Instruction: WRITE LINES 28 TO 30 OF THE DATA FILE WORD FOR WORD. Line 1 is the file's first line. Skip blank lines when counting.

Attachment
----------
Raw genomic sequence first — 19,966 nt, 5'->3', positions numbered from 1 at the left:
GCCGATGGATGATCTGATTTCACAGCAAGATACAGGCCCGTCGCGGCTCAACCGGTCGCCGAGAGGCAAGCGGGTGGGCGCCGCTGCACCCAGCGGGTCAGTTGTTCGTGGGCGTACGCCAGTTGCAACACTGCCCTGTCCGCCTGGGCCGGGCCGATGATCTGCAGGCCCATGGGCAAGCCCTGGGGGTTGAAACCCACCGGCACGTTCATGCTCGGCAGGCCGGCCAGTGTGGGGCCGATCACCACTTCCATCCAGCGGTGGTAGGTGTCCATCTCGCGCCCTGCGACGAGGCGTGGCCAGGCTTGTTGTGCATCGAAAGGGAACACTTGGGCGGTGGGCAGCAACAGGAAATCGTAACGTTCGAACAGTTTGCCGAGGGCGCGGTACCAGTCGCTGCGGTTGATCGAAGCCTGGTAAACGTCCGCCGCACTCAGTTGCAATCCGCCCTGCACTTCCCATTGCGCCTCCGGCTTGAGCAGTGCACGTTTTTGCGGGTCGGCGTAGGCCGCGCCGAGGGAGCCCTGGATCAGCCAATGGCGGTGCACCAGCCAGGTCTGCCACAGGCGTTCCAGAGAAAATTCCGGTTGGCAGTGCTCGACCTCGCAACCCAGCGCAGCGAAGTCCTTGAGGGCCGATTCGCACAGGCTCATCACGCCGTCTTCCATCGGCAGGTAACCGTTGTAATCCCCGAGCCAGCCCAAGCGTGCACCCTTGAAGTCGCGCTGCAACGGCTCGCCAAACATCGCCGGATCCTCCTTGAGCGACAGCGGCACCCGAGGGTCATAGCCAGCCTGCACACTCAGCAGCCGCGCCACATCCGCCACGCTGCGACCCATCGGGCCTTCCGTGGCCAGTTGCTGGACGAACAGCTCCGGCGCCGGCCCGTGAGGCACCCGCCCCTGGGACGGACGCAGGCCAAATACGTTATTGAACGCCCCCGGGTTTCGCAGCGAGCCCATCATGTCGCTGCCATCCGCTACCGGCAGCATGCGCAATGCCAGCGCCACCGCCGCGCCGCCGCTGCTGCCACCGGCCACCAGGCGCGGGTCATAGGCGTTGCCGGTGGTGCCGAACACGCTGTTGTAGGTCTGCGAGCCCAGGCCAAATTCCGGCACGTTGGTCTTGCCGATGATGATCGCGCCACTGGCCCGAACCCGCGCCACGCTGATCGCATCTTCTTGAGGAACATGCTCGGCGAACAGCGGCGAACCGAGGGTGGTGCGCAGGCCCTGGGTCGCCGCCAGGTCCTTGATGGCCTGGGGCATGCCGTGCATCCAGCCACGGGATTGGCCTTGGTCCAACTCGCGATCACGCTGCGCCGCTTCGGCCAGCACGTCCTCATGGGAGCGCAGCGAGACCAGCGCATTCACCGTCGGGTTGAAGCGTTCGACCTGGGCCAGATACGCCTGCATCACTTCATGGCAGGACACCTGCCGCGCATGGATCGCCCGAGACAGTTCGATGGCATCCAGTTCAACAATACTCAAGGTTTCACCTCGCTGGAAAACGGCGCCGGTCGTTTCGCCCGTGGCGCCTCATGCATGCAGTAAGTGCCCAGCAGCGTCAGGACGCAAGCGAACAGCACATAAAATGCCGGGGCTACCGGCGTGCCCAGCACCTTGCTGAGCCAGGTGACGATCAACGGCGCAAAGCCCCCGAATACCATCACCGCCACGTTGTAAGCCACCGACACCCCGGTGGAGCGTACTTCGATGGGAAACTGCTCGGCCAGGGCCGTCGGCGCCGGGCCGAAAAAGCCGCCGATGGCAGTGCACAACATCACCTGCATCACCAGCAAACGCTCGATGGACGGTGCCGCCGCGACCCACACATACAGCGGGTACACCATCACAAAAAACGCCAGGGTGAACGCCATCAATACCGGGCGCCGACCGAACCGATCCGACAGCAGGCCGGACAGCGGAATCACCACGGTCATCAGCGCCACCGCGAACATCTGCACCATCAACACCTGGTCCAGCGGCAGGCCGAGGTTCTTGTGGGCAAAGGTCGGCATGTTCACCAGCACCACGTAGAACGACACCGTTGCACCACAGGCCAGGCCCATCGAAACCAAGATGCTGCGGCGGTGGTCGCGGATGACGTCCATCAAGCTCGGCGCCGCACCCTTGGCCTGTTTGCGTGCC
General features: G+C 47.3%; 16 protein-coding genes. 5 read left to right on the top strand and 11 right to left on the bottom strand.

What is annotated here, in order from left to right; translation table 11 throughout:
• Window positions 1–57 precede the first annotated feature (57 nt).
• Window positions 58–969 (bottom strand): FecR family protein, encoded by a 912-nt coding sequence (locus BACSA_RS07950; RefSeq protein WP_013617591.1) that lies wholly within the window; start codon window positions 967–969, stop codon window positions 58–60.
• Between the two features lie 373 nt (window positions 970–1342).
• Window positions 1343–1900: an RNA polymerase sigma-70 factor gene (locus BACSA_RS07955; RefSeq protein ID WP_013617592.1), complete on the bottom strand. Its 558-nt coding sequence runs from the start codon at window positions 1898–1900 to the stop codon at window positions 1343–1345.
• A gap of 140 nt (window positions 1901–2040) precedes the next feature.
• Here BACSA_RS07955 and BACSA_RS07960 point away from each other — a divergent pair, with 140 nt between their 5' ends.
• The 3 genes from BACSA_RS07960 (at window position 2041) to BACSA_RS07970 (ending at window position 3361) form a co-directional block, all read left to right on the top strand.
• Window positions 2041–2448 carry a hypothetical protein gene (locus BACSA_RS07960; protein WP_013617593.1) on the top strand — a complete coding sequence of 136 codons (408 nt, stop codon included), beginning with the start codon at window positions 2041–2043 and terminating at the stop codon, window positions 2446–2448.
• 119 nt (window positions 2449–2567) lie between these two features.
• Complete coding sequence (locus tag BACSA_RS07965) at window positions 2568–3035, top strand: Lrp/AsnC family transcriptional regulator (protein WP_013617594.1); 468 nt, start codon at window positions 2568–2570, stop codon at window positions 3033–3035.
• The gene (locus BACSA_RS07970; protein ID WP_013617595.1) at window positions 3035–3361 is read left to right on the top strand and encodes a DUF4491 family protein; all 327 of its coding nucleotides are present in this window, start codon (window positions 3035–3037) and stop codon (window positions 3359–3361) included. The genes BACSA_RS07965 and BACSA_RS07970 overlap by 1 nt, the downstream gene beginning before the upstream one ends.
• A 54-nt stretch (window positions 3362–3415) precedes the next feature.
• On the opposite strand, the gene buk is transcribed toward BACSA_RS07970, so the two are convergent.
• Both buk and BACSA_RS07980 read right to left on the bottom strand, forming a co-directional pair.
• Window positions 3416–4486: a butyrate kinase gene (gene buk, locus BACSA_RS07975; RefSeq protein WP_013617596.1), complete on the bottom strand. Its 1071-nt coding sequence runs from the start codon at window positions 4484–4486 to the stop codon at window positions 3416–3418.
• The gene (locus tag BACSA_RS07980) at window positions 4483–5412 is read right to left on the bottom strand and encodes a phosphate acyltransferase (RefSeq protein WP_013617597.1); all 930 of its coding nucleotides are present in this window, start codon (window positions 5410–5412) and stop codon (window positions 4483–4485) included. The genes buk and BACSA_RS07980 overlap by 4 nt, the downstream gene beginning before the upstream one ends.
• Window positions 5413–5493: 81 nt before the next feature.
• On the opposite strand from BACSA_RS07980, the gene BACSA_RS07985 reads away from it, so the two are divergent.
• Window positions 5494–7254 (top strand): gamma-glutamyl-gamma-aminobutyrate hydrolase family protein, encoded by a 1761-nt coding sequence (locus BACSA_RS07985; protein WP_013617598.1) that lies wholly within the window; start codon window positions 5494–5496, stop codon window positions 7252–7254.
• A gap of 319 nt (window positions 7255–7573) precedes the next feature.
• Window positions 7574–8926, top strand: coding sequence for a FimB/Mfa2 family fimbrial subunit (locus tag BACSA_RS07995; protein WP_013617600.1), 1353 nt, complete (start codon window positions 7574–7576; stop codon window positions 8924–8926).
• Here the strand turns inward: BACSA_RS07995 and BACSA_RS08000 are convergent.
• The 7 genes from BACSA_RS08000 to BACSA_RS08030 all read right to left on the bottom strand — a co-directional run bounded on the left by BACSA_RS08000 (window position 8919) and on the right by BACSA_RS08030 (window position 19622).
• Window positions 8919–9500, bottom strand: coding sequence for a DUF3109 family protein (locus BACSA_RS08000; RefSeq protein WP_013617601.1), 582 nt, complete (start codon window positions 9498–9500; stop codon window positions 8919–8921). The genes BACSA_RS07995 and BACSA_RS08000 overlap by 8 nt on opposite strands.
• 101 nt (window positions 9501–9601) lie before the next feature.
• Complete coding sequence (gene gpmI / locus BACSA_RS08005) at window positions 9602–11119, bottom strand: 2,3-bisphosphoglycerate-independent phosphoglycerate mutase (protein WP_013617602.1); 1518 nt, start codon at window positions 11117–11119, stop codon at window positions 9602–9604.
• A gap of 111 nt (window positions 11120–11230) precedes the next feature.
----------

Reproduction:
• Window positions 8919–9500, bottom strand: coding sequence for a DUF3109 family protein (locus BACSA_RS08000; RefSeq protein WP_013617601.1), 582 nt, complete (start codon window positions 9498–9500; stop codon window positions 8919–8921). The genes BACSA_RS07995 and BACSA_RS08000 overlap by 8 nt on opposite strands.
• 101 nt (window positions 9501–9601) lie before the next feature.
• Complete coding sequence (gene gpmI / locus BACSA_RS08005) at window positions 9602–11119, bottom strand: 2,3-bisphosphoglycerate-independent phosphoglycerate mutase (protein WP_013617602.1); 1518 nt, start codon at window positions 11117–11119, stop codon at window positions 9602–9604.